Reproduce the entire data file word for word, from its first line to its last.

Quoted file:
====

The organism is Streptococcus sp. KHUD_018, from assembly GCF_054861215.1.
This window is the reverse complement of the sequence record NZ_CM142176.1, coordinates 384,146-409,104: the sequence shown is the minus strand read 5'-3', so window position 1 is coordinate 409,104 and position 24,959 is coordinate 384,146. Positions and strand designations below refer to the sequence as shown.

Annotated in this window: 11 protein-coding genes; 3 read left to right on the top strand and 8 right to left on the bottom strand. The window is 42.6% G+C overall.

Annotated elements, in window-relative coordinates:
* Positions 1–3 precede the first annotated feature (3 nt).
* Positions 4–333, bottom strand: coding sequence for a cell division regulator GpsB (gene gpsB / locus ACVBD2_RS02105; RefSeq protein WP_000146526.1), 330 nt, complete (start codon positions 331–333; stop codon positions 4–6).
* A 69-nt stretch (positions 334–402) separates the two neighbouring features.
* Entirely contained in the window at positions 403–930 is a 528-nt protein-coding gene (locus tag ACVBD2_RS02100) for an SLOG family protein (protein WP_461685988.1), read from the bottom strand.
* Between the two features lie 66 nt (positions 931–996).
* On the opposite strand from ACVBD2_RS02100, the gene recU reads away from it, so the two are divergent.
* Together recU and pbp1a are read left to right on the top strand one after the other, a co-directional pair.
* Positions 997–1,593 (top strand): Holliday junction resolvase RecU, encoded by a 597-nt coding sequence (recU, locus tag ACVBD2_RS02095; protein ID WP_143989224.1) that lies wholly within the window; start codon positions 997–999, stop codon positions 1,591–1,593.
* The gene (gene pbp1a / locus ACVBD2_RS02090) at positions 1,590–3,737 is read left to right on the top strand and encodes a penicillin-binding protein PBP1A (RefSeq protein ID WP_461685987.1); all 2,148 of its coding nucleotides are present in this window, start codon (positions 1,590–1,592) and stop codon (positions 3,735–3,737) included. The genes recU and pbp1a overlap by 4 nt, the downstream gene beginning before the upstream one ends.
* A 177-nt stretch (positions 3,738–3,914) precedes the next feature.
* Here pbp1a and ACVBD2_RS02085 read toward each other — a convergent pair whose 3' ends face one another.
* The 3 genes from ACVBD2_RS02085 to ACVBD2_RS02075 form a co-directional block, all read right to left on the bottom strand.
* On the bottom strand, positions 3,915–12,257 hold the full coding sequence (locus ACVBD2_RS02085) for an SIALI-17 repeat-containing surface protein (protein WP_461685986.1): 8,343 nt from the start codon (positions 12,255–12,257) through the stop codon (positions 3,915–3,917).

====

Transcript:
The organism is Streptococcus sp. KHUD_018, from assembly GCF_054861215.1.
This window is the reverse complement of the sequence record NZ_CM142176.1, coordinates 384,146-409,104: the sequence shown is the minus strand read 5'-3', so window position 1 is coordinate 409,104 and position 24,959 is coordinate 384,146. Positions and strand designations below refer to the sequence as shown.

Annotated in this window: 11 protein-coding genes; 3 read left to right on the top strand and 8 right to left on the bottom strand. The window is 42.6% G+C overall.

Annotated elements, in window-relative coordinates:
* Positions 1–3 precede the first annotated feature (3 nt).
* Positions 4–333, bottom strand: coding sequence for a cell division regulator GpsB (gene gpsB / locus ACVBD2_RS02105; RefSeq protein WP_000146526.1), 330 nt, complete (start codon positions 331–333; stop codon positions 4–6).
* A 69-nt stretch (positions 334–402) separates the two neighbouring features.
* Entirely contained in the window at positions 403–930 is a 528-nt protein-coding gene (locus tag ACVBD2_RS02100) for an SLOG family protein (protein WP_461685988.1), read from the bottom strand.
* Between the two features lie 66 nt (positions 931–996).
* On the opposite strand from ACVBD2_RS02100, the gene recU reads away from it, so the two are divergent.
* Together recU and pbp1a are read left to right on the top strand one after the other, a co-directional pair.
* Positions 997–1,593 (top strand): Holliday junction resolvase RecU, encoded by a 597-nt coding sequence (recU, locus tag ACVBD2_RS02095; protein ID WP_143989224.1) that lies wholly within the window; start codon positions 997–999, stop codon positions 1,591–1,593.
* The gene (gene pbp1a / locus ACVBD2_RS02090) at positions 1,590–3,737 is read left to right on the top strand and encodes a penicillin-binding protein PBP1A (RefSeq protein ID WP_461685987.1); all 2,148 of its coding nucleotides are present in this window, start codon (positions 1,590–1,592) and stop codon (positions 3,735–3,737) included. The genes recU and pbp1a overlap by 4 nt, the downstream gene beginning before the upstream one ends.
* A 177-nt stretch (positions 3,738–3,914) precedes the next feature.
* Here pbp1a and ACVBD2_RS02085 read toward each other — a convergent pair whose 3' ends face one another.
* The 3 genes from ACVBD2_RS02085 to ACVBD2_RS02075 form a co-directional block, all read right to left on the bottom strand.
* On the bottom strand, positions 3,915–12,257 hold the full coding sequence (locus ACVBD2_RS02085) for an SIALI-17 repeat-containing surface protein (protein WP_461685986.1): 8,343 nt from the start codon (positions 12,255–12,257) through the stop codon (positions 3,915–3,917).